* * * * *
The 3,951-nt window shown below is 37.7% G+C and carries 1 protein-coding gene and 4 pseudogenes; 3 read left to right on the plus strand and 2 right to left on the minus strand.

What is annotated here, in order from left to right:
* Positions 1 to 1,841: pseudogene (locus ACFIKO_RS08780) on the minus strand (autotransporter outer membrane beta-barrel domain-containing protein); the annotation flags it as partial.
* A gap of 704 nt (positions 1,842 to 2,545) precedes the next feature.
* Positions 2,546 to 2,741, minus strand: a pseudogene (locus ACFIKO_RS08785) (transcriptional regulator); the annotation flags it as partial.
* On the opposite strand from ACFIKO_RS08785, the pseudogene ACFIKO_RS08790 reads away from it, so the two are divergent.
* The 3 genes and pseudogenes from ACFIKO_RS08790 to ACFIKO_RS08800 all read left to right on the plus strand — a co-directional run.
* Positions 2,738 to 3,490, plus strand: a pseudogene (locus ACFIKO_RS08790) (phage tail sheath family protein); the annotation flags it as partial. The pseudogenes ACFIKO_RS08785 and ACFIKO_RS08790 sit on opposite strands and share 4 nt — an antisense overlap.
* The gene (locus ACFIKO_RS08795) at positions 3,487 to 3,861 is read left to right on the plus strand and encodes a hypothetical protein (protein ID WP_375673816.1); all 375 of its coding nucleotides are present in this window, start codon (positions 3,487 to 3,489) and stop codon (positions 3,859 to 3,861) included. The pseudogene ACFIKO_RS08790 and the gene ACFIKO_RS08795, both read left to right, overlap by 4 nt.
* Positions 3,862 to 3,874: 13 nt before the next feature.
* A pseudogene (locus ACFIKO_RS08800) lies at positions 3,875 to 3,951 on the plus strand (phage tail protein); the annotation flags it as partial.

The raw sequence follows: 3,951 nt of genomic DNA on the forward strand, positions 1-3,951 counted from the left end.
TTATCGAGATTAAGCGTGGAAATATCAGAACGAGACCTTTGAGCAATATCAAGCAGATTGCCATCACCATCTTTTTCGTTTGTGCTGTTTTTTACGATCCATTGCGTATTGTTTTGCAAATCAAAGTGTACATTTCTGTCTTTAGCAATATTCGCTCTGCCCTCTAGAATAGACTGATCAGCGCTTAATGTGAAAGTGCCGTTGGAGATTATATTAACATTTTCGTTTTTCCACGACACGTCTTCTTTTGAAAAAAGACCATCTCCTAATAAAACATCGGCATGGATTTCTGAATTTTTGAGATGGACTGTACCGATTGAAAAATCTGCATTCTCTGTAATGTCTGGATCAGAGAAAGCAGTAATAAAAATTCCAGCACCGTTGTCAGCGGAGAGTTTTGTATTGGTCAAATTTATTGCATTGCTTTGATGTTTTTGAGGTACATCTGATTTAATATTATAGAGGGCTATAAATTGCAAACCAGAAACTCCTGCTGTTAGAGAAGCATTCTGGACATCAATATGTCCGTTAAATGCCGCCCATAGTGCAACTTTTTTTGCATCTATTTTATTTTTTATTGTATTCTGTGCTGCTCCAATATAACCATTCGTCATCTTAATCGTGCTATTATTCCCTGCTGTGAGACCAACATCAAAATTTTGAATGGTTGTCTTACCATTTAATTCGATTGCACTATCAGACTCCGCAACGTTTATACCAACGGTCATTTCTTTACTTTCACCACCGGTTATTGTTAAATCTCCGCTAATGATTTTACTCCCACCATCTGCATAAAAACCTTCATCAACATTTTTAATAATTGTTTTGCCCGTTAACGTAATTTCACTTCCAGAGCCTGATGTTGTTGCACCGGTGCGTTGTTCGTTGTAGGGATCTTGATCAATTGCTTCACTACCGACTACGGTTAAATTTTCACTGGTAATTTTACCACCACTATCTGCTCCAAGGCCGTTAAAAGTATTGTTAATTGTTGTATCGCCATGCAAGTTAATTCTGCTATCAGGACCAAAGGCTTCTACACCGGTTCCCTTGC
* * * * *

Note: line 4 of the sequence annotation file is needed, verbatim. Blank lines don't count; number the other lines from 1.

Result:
* A gap of 704 nt (positions 1,842 to 2,545) precedes the next feature.